This case presentation brings up many of the complex issues in the management of patients with stage III non–small-cell lung cancer (NSCLC). They include the optimal evaluation of the mediastinum, the heterogeneous nature of this subgroup of NSCLC, the role of surgery with or without induction therapy (and the optimal induction therapy, ie, chemotherapy vs chemoradiation), as well as the role of adjuvant radiation therapy in patients who had undergone surgery for stage III NSCLC.
Patients with stage III NSCLC tend to be a very heterogeneous population with multiple subgroups, ranging from microscopic N2 involvement to bulky multistation node involvement to tumors that directly invade the chest wall. Andre et al reported striking differences in 5-year survival, from 34% for those with microscopic N2 disease to 3% for those with multiple level N2 involvement discernible clinically when treated with primary surgery. Ademuyiwa et al examined prognostic factors in patients with stage III NSCLC considered for definitive chemoradiation. These investigators found that higher pretreatment hemoglobin levels and a forced expiratory volume in 1 second (FEV1) greater than 2 liters were associated with improved overall survival.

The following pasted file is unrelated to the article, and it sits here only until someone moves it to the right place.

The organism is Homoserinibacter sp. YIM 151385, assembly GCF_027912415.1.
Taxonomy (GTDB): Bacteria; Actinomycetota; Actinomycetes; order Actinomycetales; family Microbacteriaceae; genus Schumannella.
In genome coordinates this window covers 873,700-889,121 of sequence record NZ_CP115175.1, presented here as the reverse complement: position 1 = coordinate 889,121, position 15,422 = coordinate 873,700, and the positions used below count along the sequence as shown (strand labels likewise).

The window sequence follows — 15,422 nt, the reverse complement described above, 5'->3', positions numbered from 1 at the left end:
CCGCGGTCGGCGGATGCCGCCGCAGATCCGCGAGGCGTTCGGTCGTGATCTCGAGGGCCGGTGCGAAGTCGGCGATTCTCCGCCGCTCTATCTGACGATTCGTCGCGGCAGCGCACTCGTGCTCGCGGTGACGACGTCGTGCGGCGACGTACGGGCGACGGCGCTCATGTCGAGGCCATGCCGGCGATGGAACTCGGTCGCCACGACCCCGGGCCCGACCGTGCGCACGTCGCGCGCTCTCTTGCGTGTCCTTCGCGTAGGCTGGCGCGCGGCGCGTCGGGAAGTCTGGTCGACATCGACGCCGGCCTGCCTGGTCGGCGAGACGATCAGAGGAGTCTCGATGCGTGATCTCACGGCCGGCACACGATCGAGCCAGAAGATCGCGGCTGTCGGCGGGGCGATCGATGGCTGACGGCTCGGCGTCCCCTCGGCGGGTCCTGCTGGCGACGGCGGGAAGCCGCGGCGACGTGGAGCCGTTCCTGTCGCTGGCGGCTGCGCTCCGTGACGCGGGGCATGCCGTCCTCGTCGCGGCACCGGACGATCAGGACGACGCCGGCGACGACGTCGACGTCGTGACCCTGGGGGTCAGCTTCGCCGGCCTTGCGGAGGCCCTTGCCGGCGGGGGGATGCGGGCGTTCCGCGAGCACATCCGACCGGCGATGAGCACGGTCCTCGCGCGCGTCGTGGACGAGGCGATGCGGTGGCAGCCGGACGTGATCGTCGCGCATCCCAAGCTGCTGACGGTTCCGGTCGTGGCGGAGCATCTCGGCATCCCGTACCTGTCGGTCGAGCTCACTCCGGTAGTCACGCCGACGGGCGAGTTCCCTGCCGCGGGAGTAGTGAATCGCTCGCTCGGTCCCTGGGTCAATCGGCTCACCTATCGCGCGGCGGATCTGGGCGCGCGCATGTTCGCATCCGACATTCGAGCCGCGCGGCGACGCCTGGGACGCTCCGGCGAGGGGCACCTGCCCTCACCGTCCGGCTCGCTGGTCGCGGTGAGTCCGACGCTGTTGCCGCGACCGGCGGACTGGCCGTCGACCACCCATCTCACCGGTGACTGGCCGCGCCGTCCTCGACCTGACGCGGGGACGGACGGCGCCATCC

Although data are sparse, the use of FDG-PET scanning and the intensity of uptake at baseline would identify subgroups with varying outcomes. In the coming years, it is very likely that global genomic expression analysis would help predict survival as well.
Roles of Surgery and Induction Chemotherapy